March 17, 2014

Among all the services that provide education to those without the means of tuition, the Clemente Course distinguishes itself with its focus on civic duty. Beginning in the fall, WPI staff will be instrumental in bringing the course to the region.

“In an era when many of us spend far more time staring into screens than we spend looking into one another’s eyes, the instructors and students in this program will be honing our capacities for critical thinking and civic engagement,” says the director of the Clemente Course in Worcester, James Cocola, “—not just in the abstract, but to and for each other.”

The Clemente Course allows college-age students who would not have the means otherwise to learn critical skills tuition-free. According to the Mass Humanities website, “the Course is based on the premise that the insights and skills offered by studying traditional humanities disciplines can provide people with crucial tools for gaining control over their lives and becoming engaged in their communities.” Those disciplines include literature, art history, moral philosophy, American history, and writing.

Cocola, who will teach the literature portion along with his duties as director, got the idea to bring the Clemente Course to WPI from his experiences teaching at Bard College. He saw the potential benefits the course could offer the region, and began working on bringing together the organizations necessary to actualize his vision. “Earlier this year, after a series of conversations with [Mass Humanities and Worcester Interfaith], I agreed to take on a pair of roles in the Worcester iteration of the Clemente Course: as both the instructor of the literature section and as the on-site academic director.”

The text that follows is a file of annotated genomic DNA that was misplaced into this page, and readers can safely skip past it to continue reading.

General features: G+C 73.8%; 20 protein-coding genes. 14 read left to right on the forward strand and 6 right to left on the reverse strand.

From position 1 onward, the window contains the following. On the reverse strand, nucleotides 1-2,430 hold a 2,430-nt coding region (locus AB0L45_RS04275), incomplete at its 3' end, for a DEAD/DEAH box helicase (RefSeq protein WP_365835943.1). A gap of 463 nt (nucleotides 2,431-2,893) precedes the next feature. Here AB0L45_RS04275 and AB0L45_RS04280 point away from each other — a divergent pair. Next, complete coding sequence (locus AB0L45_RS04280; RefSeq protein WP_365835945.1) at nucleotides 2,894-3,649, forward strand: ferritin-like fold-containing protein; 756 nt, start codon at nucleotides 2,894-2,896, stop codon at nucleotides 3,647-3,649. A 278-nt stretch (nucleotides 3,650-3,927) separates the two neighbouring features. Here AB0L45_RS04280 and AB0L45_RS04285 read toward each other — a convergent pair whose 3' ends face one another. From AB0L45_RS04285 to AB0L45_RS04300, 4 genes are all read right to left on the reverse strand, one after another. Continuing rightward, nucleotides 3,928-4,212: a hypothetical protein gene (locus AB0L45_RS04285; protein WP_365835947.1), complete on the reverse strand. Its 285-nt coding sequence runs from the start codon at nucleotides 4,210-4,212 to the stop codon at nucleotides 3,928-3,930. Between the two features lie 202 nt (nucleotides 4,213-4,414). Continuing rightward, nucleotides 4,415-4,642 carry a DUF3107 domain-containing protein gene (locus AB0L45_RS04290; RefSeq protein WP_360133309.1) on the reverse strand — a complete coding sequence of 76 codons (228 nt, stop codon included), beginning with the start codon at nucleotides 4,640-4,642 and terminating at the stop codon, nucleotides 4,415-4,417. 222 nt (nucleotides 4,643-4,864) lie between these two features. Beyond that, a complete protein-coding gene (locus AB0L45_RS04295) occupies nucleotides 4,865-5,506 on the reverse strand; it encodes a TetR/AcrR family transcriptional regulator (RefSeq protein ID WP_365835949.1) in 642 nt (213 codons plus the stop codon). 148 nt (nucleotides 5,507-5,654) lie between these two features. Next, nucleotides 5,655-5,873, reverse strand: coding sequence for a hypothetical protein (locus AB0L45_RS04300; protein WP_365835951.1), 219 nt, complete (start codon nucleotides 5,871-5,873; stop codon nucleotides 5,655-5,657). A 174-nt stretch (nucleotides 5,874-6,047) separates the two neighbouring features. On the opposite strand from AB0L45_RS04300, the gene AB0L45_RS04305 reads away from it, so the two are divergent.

Cocola,  assistant professor of literature, film, and media in the Department of Humanities and Arts at WPI, points out that the classes will actually be held down the street at Elm Park Community School.

“WPI will be our lead institutional partner,” says David Tebaldi, executive director at Mass Humanities, “and we hope and expect that at least one other member of the WPI Humanities Department will be teaching in the course.”

In addition to Mass Humanities, the Clemente Course is being brought to the Worcester area thanks to the help of several local institutions. “The College of the Holy Cross, Worcester State University, and the Worcester Art Museum will also be contributing to the effort, which will be administered by Worcester Interfaith,” Tebaldi notes.

According to Worcester Interfaith director Frank Kartheiser, who will be hosting the Clemente Course at Elm Park Community School, the goal is, “to develop leaders and to strengthen Community Schools. As far as we know, this will be the only Clemente Course held at a public school.”

Bridging these organizational efforts will be Elizabeth Bacon of the Education Working Group of the Worcester Cultural Coalition. “My role will be to support Jim and the students as coordinator.” Bacon says. “Frank Kartheiser and I are thrilled to be part of what we know has the potential to be a life-altering experience for every person involved.”

Cocola’s hopes are equally far-reaching. “My goals for this course revolve around students arriving at a clearer sense of agency, developing conversancy skills in their learning process, and nurturing a greater sense of empathy, both individually and collectively. Agency, conversancy, empathy—A, C, E—that’s how we plan to ace this course.”

The rest of the staff should be finalized in May for a projected October 2014 course start date.

More information on the Clemente Course can be found at the Mass Humanities site, here

Students interested in being a part of the course may contact Elizabeth Bacon at